Q&A with Anton Du Beke before he visits the Churchill Theatre, Bromley on tour
Anton Du Beke is one of the most instantly recognisable dancers today, best known for BBC’s Strictly Come Dancing, on which he has featured since its conception originally as a dancer and finally as a judge on the latest season. His debut album reached the Top 20, his debut novel One Enchanted Evening was an instant Sunday Times Bestseller and he continues to waltz all over the country with his sell out dance tours.
Tell us more about An Audience with Anton Du Beke.
It’s gonna be an intimate evening with me, me and my wonderful band and my very good friend Lance Ellington. I’m gonna be talking about me, you can ask me any question you like and I’m gonna tell you about my career and my life, but we’re gonna do it with dance and we’re gonna do it with song. It’s gonna be a great night.
With this being your show, how was it not having to consult with a partner during the creative process?
I’ve always taken the attitude that I’m not doing this for me, I am doing this for an audience. What I might think is hilarious might not resonate with anyone else, so I’m very much of the attitude that I’ll ask people. Stuart, the producer, has been able to be involved with this, I’ve spoken to Lance about it as well, things like music choices and flow, because when you’re putting on a show it still has to have a flow to it and a direction to work in a certain way. You know what works and what doesn’t through experience.
I’m very much of the attitude that when I walk out of stage then it’s my responsibility to perform to the best of my ability, I’m not so egotistical that it has to be my way or the highway, because I might not be right. The process is a little bit more collaborative, people having an opinion. If there’s a “I don’t mind this, you choose” then fine. If I go “I think this is good” and five people in the room go “we’re all not sure”, you always have to go “well that must be wrong”, you can’t be the only person that thinks it’s okay. But once we get on stage it’s my responsibility to deliver, I’m very well aware of that.
How much is going to be scripted on the night?
It won’t be scripted, it will be completely improvised, I’m gonna go along with what people speak to me about. The bits between the numbers will be improvised. Obviously I’m not improvising the song, it’s not a jazz club, I’m not going to improvise the dance numbers, my partner would go “excuse me?”, she’ll be delighted if I suddenly don’t pick her up when she is expecting me to!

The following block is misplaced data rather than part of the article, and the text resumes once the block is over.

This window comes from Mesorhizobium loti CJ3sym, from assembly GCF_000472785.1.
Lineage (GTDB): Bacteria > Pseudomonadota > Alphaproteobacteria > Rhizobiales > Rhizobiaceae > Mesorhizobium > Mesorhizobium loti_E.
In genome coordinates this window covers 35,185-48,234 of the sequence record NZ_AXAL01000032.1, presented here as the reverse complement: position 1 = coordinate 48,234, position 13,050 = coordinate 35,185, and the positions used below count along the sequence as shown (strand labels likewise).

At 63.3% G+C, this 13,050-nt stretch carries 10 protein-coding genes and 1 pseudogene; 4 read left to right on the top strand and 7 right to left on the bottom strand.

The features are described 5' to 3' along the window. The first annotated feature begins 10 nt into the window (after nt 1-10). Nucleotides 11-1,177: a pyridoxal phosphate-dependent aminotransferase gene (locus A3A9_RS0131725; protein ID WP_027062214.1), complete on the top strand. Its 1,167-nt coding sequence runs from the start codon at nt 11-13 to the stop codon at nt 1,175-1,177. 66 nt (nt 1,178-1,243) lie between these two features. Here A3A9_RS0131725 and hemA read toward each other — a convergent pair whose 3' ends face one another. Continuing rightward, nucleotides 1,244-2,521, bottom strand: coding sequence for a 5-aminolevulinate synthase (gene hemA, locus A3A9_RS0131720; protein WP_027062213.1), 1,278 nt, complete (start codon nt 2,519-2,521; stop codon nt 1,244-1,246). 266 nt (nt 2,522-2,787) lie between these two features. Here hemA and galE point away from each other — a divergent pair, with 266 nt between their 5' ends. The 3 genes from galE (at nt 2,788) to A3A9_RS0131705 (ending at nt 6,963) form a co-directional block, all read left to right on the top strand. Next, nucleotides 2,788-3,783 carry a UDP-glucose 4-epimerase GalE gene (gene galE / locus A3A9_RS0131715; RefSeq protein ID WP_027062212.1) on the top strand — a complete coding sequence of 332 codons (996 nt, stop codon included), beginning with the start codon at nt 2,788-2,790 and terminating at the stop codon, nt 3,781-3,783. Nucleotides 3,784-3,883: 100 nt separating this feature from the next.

What is your pre-show regime?
For my pre-show routine, I like to have everything set up and ready in the wings. Certainly if I’m doing quick changes, everything is organised way before the show and then I like to get ready into my opening outfit at least half an hour before. Then I like to wander around, I can’t sit still. And then as I’m standing in the wings before I go on, I like to be quiet, nobody talks to me. I like to be in the wings on my own, preferably, I like to go on and be clear of mind. Otherwise I’ll forget my opening bit, guaranteed.
Do you feel that everything you’ve done in your career has led to An Audience with Anton Du Beke?
It’s very interesting actually because even I, the great Anton Du Beke (laughs), after doing this for so long, I sometimes think, “what if I actually could do this on my own?” I’ve never done anything on my own, I’d never done it solo. I’ve always had a partner. Fundamentally it will be driven by me. It’s to see if I can do this as well, even now I still want to know and push myself to try it and do it. With all the things I’ve done in my performing life, it’s lovely to go out on stage with all that experience, all that behind me and go “okay let’s do this and see what happens”.
What do you see in your future, the West End perhaps?
It’s interesting that you say that. A number of years ago I did talk to the producers about doing the Billy Flint role in Chicago, but we couldn’t make it work for dates. That was before I had children. At the moment, in the immediate future, I don’t see me doing any sort of residency in a theatre. 8 shows a week, it’s too long to be away from the children and from Hannah; the children are too young for that. I think that’s something I might revisit later. I prefer doing the one nights, going around, doing a show, getting home, jumping off to somewhere else the following day. I like that, that’s what I prefer and enjoy doing. The idea of doing Chicago or something like that would be fun but unfortunately not for me at the moment.
Is screen acting something that you have thought of before?
I’ve not done any sort of dramatic roles before. I did do the panto at Christmas, what I enjoyed about that was working as an ensemble, secondly learning the script and also being disciplined and delivering it. Understanding how to deliver lines and putting the right motivation through it, having a good director, I found that all fascinating as a new skill set as opposed to anything else. I’m not saying I would like to play Hamlet next Thursday. I enjoyed the whole experience and the thing with the panto, it would have been very easy to turn it into a one man show and gone “welcome to an audience with”. But that would have been horrendous for everybody else because I’m walking over everyone’s gags and everyone else’s lines, nothing would work and it would just be a shambles but I’m having the best time ever, I think I’m hilarious. Disaster! I didn’t want to be that guy, I was very diligent and disciplined, and I did find it fascinating.
Would look into expanding this show into a larger tour for 2023 or beyond?